PUEBLO, Colo. - During a Pueblo City Council Workshop Monday, council member Larry Atencio called for a better relationship between law enforcement and people in Pueblo, particularly on the east side.
It's something Atencio believes the Pueblo Police Department has started, but need to continue improving on.
Atencio notes that the city police have made great efforts to clean up the crime on the east side. However, he says some of his constituents that he represents on that side of town don't trust law enforcement.
"There is always room for improvement when it comes to police-community relations," said Atencio on Wednesday. "[My constituents] tell me stories about some of the behavior of police officers. I want to curb that before it turns into a real problem."
Jessica Sheppard-Taylor, who lives and works at a convenience store on Pueblo's east side, aired one of her complaints.
"Call them for anything, they show up two to three hours later on, unless it's a serious emergency," said Sheppard-Taylor. "If someone is getting abused in my parking lot -- which I've dealt with before -- they didn't show up."
According to Pueblo police records since 2015, response times for high-priority calls, such as shootings, have gradually improved. However, the lower-priority calls have worsened in the past few years.
Despite being critical of the police presence on the east side, Sheppard-Taylor says she wants to see more police not less.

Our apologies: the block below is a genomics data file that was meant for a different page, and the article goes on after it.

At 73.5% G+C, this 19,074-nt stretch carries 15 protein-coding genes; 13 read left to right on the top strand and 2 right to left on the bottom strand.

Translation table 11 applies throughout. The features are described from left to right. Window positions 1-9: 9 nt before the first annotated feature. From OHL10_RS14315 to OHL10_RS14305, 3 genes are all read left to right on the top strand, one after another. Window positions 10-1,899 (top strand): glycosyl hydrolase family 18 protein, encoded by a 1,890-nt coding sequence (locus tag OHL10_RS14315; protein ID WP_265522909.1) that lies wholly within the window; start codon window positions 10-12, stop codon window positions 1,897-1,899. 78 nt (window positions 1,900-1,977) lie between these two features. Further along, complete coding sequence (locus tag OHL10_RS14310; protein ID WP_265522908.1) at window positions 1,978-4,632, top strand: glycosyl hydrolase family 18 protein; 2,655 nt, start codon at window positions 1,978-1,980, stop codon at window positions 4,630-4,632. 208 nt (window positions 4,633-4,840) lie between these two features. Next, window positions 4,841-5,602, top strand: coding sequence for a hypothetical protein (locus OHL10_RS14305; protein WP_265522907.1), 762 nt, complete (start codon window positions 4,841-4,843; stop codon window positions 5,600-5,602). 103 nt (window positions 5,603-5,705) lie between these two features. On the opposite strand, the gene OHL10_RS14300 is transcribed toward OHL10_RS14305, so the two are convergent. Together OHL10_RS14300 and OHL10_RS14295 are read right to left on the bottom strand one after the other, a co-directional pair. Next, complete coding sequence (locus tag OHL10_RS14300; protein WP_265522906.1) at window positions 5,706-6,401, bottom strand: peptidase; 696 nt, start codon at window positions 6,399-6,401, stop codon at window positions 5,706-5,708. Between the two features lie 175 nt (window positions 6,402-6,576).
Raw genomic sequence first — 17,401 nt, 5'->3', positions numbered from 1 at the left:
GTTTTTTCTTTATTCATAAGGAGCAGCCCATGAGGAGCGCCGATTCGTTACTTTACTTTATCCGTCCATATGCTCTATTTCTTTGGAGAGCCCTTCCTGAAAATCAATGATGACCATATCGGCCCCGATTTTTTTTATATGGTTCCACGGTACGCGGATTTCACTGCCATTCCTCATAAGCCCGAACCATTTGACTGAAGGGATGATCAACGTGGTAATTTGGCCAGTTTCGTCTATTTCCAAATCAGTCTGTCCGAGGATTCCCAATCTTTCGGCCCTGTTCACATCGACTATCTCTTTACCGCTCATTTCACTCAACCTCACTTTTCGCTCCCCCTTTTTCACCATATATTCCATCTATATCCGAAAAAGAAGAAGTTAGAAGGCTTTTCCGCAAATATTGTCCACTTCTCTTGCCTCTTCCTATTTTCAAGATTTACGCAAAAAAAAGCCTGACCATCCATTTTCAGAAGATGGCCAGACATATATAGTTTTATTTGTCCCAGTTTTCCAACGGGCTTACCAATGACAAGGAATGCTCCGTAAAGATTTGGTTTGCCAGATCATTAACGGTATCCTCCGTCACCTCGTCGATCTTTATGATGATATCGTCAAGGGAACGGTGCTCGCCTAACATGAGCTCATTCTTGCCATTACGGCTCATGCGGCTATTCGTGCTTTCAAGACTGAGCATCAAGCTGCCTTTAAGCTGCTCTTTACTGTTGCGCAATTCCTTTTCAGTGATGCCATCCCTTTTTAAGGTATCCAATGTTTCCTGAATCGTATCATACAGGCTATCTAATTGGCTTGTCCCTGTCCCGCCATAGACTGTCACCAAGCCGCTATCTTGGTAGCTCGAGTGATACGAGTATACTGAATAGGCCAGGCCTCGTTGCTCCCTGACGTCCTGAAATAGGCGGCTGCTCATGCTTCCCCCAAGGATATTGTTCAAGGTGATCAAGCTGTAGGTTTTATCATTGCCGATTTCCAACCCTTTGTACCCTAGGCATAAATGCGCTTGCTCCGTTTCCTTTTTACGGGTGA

"I think the problem is a lot of people don't know the things that we do," said Sgt. Frank Ortega with the Pueblo Police Department.
Ortega believes they have made great strides to build trust on Pueblo's east side and all over town.
"We have specific locations that are identified as issues, and we have officers that are specifically assigned to these cop projects," explained Ortega. "They figure out what this issue is in that area, and do what they can do to fix it, as well as how they can continually evaluate those results."
The goal is to put a human face on the police department. Ortega says police consistently volunteer all over Pueblo, especially the east side. These include park clean-ups, volunteering at public schools, and other community functions. He says those efforts will continue.
Atencio believes the distrust could be a symptom of the police department being understaffed, which is a problem stations all over the country deal with.